For those of you that have experienced a divorce, you know how devastating it can be. People have compared divorce to death. I think divorce can be far worse.
An unexpected death is final. There’s no negotiating it. You don’t sit and wrestle with doubt, shame, or guilt. There’s a sense of closure. It’s something that has to be accepted at some point because there is no changing or fixing it.
If you’ve experienced both a divorce and the death of a loved one, you know that there are some common themes. For example asking “How did this happen?”, feeling a sense of helplessness or powerlessness, feeling anger or grief, trying to figure out how to tell other loved ones, feeling like nothing is normal anymore, and carrying a deep sense of loss for what once was…the death of the family unit.
It’s normal to feel all these things, and it’s also common to feel like you are alone when you’re in the midst of it all. That is all we want. To feel like we aren’t alone. To know that we will get through the pain and that one day we will feel “normal” again.
It took me years to articulate the language for what I was experiencing. When you are in it, you have no words. You just know that you don’t like the way you feel. “THIS CAN’T BE IT FOR ME. THERE HAS TO BE MORE.” How would one articulate that when they don’t know what “more” is, they can’t explain the disconnect when they are feeling out of control. All I knew was that I couldn’t do this anymore.
What was it that I couldn’t do anymore? I didn’t know at the time because I was too distracted by living a life that wasn’t my own. I worried about how others would perceive my truth. I was busy taking care of everyone else’s needs, at the cost of completely losing sight of who I was and what my purpose is.
I knew that if I wanted to heal, then I had to be willing to let go. I had to let go of living a lie, let go of pleasing everyone, let go of being obedient, and let go of the checklist life. I had to stop trying to be the perfect anything, and I had to put down the need to defend and prove my self-worth.
The critics, guilt, fear of the unknown, and judgment are all on the other side of divorce, which is why many people stay in a situation that isn’t serving them. You might feel paralyzed and unable to move. You might not know how you’re going to take care of yourself if you were dependent on someone else to take care of you, so you swallow the fear, and you convince yourself that things aren’t that bad.
What amazes me is all the ways we can convince ourselves, betray ourselves, and neglect what matters most—our spirit. What does this betrayal cost us?—joy, our truth, living our purpose, happiness, love? “Maybe if I don’t tell anyone how I feel or say it out loud, it will go away.” I can attest to saying that it doesn’t. It only gets louder until you pay attention, and it will get your attention.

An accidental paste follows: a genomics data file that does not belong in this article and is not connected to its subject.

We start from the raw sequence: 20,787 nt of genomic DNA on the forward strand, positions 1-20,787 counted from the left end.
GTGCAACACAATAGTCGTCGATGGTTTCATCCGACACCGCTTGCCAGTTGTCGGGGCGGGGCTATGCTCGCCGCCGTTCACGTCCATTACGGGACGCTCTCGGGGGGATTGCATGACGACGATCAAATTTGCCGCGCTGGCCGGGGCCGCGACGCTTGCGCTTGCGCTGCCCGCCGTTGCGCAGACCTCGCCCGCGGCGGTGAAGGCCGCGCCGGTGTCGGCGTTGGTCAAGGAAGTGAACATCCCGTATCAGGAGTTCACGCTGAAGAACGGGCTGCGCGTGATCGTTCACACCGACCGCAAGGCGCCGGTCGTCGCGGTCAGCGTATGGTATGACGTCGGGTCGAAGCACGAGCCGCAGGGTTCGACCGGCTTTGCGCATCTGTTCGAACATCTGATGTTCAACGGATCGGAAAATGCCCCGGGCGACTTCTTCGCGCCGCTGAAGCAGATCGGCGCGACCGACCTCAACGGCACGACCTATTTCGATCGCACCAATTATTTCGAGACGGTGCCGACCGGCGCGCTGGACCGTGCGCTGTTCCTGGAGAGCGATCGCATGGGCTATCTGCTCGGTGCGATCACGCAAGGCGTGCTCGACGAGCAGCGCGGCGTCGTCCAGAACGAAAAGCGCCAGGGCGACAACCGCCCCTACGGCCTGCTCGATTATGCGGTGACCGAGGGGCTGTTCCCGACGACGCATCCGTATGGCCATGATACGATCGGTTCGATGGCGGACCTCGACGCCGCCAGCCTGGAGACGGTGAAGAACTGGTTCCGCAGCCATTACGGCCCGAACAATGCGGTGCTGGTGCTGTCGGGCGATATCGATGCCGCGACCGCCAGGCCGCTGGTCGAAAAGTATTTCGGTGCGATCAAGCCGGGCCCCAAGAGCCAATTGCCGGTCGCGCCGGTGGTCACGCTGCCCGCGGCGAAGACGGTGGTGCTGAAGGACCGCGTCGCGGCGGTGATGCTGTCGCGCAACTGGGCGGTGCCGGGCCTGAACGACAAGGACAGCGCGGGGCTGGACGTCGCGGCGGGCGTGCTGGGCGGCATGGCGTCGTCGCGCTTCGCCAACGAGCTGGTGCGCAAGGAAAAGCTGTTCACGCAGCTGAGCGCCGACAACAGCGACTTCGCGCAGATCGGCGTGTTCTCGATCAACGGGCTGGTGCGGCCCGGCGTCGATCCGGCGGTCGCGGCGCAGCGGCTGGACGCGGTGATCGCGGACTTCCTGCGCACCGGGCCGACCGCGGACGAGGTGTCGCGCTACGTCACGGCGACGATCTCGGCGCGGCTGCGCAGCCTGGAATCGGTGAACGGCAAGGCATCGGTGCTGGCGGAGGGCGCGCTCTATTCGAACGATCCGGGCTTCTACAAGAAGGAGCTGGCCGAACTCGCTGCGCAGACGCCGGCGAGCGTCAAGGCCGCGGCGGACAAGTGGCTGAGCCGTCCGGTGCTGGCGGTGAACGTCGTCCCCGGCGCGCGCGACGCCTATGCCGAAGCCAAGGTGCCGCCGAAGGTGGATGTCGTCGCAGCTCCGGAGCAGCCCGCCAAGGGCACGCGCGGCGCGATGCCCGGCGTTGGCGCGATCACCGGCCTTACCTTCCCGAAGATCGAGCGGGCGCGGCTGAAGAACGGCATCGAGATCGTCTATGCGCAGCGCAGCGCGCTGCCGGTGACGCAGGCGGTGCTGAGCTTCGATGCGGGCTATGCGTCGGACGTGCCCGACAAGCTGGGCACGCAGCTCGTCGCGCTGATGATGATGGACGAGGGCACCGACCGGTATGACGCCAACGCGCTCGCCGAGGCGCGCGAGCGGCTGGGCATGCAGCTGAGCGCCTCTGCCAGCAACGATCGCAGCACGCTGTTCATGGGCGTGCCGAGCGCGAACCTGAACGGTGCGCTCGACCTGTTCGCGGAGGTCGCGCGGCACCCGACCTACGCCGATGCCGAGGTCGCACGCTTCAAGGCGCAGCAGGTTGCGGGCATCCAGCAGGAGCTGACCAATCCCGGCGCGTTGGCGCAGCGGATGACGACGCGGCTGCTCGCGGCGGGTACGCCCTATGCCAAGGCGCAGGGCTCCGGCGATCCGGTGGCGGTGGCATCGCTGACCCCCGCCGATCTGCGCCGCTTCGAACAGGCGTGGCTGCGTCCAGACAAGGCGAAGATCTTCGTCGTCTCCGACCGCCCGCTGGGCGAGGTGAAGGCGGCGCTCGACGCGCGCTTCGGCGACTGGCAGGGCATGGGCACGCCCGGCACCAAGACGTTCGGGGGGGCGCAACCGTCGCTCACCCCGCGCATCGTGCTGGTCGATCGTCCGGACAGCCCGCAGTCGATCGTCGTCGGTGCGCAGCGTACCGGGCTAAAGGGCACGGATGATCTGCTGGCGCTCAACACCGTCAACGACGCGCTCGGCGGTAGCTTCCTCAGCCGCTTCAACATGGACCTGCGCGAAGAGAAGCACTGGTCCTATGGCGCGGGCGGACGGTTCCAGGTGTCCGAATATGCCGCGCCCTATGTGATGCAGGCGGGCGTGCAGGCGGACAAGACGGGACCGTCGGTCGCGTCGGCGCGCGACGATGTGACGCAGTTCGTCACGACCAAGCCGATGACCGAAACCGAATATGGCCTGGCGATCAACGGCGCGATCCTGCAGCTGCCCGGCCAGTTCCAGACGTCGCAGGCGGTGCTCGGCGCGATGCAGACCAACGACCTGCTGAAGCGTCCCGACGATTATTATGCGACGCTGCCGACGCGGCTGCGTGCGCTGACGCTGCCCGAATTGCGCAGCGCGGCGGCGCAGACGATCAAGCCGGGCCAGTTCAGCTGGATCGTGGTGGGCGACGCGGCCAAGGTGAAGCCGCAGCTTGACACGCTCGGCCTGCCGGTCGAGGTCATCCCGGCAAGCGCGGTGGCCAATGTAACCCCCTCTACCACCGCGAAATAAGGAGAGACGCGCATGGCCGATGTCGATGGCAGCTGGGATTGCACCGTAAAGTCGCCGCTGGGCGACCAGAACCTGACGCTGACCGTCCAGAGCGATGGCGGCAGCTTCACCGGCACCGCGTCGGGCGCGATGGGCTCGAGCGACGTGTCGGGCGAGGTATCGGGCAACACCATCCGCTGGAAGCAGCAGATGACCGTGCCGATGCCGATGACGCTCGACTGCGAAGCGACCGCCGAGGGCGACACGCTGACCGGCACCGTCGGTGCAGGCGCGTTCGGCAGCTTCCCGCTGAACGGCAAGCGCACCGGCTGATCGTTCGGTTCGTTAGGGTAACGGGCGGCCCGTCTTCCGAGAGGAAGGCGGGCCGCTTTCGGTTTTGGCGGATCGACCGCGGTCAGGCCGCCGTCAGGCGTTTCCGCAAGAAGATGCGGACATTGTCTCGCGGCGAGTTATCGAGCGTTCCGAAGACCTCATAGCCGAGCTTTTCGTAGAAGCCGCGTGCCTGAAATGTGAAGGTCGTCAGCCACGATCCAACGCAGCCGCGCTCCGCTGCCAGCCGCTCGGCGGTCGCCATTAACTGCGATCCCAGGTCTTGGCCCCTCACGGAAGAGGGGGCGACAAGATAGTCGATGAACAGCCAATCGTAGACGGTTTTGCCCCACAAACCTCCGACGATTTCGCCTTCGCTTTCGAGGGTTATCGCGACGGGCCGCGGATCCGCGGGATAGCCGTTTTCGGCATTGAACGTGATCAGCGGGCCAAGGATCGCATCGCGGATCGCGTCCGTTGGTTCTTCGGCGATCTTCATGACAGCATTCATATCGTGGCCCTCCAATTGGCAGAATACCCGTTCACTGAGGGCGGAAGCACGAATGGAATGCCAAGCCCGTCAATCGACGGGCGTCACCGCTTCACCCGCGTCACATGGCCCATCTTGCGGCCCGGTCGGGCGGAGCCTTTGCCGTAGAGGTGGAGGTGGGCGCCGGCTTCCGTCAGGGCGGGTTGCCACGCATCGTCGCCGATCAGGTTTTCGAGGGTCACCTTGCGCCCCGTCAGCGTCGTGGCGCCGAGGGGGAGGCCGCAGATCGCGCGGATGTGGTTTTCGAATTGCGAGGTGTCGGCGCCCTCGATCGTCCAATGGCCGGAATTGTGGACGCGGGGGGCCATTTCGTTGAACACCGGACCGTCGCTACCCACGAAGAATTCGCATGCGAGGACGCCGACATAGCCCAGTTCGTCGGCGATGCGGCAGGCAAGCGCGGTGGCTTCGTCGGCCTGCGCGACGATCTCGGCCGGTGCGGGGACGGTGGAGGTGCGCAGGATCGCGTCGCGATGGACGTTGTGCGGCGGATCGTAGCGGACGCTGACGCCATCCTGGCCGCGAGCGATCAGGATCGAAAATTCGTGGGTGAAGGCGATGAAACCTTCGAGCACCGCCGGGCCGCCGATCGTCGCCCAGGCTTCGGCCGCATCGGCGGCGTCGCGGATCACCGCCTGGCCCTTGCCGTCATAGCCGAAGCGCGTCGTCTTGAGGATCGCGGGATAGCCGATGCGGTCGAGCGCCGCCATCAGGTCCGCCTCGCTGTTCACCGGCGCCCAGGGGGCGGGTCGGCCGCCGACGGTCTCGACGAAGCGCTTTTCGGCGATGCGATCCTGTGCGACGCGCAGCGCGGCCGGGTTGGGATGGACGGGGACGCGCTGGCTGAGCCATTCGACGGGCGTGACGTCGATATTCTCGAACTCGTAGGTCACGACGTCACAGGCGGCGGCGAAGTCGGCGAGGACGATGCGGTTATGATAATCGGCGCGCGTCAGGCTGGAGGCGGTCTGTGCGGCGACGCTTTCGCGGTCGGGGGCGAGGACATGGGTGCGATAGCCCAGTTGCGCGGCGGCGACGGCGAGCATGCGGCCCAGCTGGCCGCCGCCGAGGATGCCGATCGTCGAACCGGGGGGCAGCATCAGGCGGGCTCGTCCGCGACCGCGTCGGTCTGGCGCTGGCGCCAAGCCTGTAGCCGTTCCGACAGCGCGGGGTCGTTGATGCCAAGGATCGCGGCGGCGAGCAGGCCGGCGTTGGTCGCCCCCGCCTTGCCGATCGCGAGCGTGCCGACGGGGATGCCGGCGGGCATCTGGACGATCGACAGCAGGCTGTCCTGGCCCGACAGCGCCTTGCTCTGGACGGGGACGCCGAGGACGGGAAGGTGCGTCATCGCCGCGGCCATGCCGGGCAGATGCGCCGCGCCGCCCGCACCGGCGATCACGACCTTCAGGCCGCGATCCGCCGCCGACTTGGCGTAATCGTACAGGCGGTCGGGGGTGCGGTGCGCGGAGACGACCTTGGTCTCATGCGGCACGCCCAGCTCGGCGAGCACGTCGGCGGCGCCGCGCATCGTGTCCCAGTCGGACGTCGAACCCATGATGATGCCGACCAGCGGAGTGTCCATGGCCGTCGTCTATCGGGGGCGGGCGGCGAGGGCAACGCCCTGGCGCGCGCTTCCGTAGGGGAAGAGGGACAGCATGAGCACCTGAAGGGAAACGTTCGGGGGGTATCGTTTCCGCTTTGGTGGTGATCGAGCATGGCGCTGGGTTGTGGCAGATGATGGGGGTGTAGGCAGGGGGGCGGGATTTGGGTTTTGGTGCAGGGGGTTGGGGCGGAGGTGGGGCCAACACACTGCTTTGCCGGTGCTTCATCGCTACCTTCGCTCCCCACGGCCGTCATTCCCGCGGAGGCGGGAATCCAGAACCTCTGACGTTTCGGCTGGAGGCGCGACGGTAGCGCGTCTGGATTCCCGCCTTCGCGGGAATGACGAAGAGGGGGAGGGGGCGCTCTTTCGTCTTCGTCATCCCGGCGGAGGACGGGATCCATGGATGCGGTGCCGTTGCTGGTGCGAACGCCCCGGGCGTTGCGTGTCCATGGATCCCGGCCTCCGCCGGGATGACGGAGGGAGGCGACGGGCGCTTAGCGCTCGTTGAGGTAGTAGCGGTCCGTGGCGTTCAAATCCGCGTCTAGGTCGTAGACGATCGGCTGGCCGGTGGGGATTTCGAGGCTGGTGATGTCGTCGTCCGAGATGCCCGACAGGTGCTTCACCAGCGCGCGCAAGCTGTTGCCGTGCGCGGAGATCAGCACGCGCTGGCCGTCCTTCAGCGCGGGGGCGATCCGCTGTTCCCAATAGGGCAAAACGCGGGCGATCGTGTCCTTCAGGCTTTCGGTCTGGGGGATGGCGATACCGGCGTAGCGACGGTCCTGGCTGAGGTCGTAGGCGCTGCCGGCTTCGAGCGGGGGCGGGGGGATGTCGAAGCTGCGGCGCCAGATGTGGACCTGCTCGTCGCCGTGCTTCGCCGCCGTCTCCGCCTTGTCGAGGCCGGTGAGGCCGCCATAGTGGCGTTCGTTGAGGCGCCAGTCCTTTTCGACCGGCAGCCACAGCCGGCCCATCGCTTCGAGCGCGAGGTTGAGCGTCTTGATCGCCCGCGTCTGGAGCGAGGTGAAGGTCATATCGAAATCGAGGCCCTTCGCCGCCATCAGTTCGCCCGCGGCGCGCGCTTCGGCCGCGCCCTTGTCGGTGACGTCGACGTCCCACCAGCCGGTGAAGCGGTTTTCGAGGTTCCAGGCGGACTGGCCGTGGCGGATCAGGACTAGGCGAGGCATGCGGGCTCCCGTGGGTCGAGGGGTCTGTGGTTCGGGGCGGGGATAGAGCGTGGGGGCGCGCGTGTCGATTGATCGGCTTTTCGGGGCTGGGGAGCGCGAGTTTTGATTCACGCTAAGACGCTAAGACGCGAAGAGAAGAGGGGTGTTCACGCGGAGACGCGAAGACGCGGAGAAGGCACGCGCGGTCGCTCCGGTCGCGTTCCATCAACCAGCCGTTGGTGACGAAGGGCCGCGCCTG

Or, you may try and drown out the nudges with meaningless distractions, substances, keeping yourself busy. We are good at being busy. Busy keeps our attention on things outside ourselves because we are afraid if we sit too long, we might not like who we have become.
A shell is who I became. It was a hard realization to look into a mirror and see how I betrayed myself, but it was also one of the most courageous things I had done.
Healing always starts with ourselves. You cannot create change until you are ready to take ownership of your story. Blame has no room in the journey ahead; it is only a roadblock that will keep you stuck in a never-ending cycle.
My digital course entitled, “Untying the Knots of Divorce and Stepping Into Your Purpose” was birthed out of one of the most challenging times of my life. I didn’t have much support from those closest to me, and that lack of support forced me to find the tools to real authentic healing. Healing that reconnected me to my power.
Unless this is something you have experienced first hand, it is difficult to construct the tools to untie yourself from what is holding you hostage. These are the tools that helped me step into living a life of purpose and step away from everything that was getting in the way of that.
Your true essence craves freedom, freedom to know who you are, and the freedom to live a life of fulfillment.
I can honestly say that my soul wrote this digital course. It took a year to brew inside of me, and I had to embody every part of the journey. I asked myself the deep-rooted questions of what the process was that led me to untie all the knots of my divorce so that I can emerge into the beautiful creation I was meant to be, and also be the mom that my children deserved.
In working with many divorced clients, I realized that there is a universal thread that ties all of us divorced moms together. We are connected, we share the same grief, the same wounds, the same suffering. The symptoms are not what’s important, because at the core of it all we have stepped away from our truth and forgotten who we are.
This course will help shed limiting beliefs and bring you back to who you are. It starts with putting the divorce story down and reminding yourself that you have power, and all you have to do is make a decision to stop letting your divorce story have ownership of that power.
You are not just a wife, a daughter, or a mother. You are a person, and your happiness matters. You didn’t come here to be defined by divorce. Divorce is an experience you had, and nothing else. Allow me to show you how to emerge into your true essence.
For more information about the “Untying the Knots of Divorce & Stepping Into Your Purpose,” self-guided digital course click on the link: